The internal rumors of his fall had dried up some time ago, which is why his sudden resignation last week, at the moment his star was shining the brightest, is that much more curious. Qatar has always insisted on the independence of the Al Jazeera channels. They have moved to preserve that independence in the past, and the Wikileaks revelations about Khanfar’s dealings with the US do raise enough questions to warrant action to safeguard this tradition.

His replacement, though, would seem to contradict that concern. Sheikh Ahmed bin Jassim al Thani, an executive with Qatargas and a member of the al Thani ruling dynasty, is expected to be the new director general. A Qatari national did run Al Jazeera for a number of years, but a member of the royal family is a little too close to power for comfort. The message is clearly that the state will be exerting more direct control over one of its most prized assets.

In his resignation speech, Khanfar spoke of having achieved his strategic objectives. It makes you wonder whether the network’s owners have also decided that their goals have been achieved, and what exactly those goals might have been.

Al Jazeera has always been better known than the country that backs it. The increased visibility that the channel provided has allowed Qatar to play a political and diplomatic role greater than its relative size. Backed by the immense wealth derived from its natural gas reserves, it has capitalized on this reflected prestige to pursue a series of aggressive policies that have consolidated its global position, independent of its well-known media brand. Qatar lead the Arab involvement in the campaign to support the Libyan rebels. It also lobbied for and was awarded the hosting of the 2022 World Cup, one of the ultimate prizes of global recognition.

The emirate has arrived. So it is no longer in the business of trying to attract attention; it now must manage it. It would be only a matter of time before Khanfar’s cherished audience demanded the same kind of rigorous analysis of Qatar’s actions that other regional players are subject to on Al Jazeera. In the past, it was always argued that due to its tiny population and negligible role in world affairs, Qatar did not merit inclusion in any editorial agenda.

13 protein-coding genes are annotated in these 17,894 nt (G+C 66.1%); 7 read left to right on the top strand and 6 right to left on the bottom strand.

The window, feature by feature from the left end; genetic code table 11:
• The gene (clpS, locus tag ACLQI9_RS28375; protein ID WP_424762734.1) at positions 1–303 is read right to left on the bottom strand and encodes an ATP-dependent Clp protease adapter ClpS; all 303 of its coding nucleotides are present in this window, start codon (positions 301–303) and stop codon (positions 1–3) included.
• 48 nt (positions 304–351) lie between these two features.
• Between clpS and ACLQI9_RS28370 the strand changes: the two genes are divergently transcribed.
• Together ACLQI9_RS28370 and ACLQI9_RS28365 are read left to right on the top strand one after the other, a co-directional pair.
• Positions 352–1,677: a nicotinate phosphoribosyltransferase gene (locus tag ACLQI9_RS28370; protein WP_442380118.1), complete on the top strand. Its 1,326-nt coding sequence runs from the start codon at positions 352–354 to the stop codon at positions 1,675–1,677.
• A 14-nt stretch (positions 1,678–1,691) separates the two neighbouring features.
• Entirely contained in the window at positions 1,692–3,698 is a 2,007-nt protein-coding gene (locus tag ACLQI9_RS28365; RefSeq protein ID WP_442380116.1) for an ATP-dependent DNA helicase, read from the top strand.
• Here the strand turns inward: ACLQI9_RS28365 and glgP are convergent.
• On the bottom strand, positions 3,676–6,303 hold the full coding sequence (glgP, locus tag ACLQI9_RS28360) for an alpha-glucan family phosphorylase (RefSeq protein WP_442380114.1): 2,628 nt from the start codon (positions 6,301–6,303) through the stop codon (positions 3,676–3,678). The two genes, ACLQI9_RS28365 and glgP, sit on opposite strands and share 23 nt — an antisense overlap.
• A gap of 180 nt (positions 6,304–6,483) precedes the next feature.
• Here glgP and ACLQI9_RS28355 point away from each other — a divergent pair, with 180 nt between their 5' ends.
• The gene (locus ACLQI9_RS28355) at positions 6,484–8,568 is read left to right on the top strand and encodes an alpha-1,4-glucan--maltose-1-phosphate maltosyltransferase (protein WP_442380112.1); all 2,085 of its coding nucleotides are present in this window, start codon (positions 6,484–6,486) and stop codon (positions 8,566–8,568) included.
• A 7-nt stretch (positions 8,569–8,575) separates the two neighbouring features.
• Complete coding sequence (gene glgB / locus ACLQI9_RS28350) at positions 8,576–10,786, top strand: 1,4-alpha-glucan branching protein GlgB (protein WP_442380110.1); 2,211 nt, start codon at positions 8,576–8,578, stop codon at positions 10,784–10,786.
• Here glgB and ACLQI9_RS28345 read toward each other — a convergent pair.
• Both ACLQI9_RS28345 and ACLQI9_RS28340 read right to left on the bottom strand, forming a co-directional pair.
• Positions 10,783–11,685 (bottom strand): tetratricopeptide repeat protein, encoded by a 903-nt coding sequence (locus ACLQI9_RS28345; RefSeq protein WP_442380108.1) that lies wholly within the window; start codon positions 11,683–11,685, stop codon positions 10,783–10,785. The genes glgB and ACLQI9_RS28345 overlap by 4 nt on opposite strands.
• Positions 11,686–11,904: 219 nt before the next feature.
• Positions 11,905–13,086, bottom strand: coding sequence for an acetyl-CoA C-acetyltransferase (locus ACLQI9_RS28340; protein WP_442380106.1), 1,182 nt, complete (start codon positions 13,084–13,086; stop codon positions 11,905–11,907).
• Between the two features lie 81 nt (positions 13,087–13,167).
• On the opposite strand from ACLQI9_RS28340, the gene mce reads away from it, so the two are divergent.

That is no longer the case, and Qatar does not appear ready for that sort of introspection. Qatar agreed recently, along with the rest of the Gulf Cooperation Council, to protect Bahrain’s monarchy during that country’s popular uprising. These rulers want to forestall the Arab Spring in the Gulf, and they will sleep more soundly following Khanfar’s resignation.

The challenge now for Qatar will be how to orient the channel’s coverage towards its policy objectives without appearing to exercise too heavy a hand. Independence has indeed been crucial to the channel’s success, and any obvious interference could compromise the brand beyond repair. The shift will be imperceptible. It may very well take the form of a simple reaffirmation of the channel’s outward focus. The level of coverage of Syria, Egypt and Libya will most likely remain unchanged, with the Gulf in a permanent blind spot. Ironically, Al Jazeera English may take on the role of burnishing the brand’s international reputation, as the repository of the sort of programming absent from Al Jazeera Arabic. As the English channel is watched mostly outside the middle east, it can safely air material that on Al Jazeera Arabic would be seen as inflaming local passions, and upsetting Qatar’s neighbors and allies. This dynamic may already be playing out in relation to Bahrain.

Khanfar’s future is an open question, but I doubt he will disappear completely. He has made reference to a new project, without offering any concrete details. A good soldier to the end, he has praised the network’s owners and his successor, saying nothing that would jeopardize further Qatari support, financial or otherwise, for his activities. On the outside, he could make for a formidable enemy. But the Qataris are surrounded by formidable enemies, and in their rise to global prominence they have learned how to manage them.

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William Stebbins was Al Jazeera English's Washington bureau chief from 2005 to 2010. He now divides his time between producing for ARD, Germany's largest public broadcaster, and consulting for the external affairs department of the World Bank.